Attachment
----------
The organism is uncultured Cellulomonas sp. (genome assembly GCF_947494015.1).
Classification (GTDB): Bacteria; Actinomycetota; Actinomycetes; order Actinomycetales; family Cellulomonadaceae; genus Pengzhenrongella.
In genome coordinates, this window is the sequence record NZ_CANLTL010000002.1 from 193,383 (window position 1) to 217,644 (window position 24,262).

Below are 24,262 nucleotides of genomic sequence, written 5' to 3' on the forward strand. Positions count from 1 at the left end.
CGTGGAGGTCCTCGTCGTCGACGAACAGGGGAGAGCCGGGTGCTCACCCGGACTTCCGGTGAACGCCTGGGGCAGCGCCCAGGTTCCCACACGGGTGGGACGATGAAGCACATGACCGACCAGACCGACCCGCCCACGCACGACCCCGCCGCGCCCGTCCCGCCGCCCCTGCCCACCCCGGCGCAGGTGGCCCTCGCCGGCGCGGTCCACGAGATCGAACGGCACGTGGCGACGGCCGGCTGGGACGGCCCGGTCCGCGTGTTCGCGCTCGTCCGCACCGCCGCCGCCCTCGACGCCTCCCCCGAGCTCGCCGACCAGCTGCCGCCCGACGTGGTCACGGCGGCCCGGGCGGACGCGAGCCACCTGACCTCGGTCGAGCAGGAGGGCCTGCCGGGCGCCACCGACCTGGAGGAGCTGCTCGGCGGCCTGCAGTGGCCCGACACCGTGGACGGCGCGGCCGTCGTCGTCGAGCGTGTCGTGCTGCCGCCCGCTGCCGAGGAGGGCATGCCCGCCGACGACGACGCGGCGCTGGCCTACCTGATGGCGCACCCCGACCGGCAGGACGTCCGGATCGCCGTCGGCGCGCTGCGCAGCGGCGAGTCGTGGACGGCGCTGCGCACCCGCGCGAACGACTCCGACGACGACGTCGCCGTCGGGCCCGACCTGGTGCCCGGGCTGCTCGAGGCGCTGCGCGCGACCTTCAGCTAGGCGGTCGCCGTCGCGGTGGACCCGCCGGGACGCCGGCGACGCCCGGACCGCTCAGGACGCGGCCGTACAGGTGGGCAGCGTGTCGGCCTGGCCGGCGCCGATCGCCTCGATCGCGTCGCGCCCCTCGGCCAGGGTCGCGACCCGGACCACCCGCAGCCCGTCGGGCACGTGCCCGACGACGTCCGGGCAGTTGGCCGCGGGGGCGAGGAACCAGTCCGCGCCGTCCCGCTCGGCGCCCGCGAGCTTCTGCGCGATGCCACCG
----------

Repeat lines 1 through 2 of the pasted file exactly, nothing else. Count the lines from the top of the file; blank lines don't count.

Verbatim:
The organism is uncultured Cellulomonas sp. (genome assembly GCF_947494015.1).
Classification (GTDB): Bacteria; Actinomycetota; Actinomycetes; order Actinomycetales; family Cellulomonadaceae; genus Pengzhenrongella.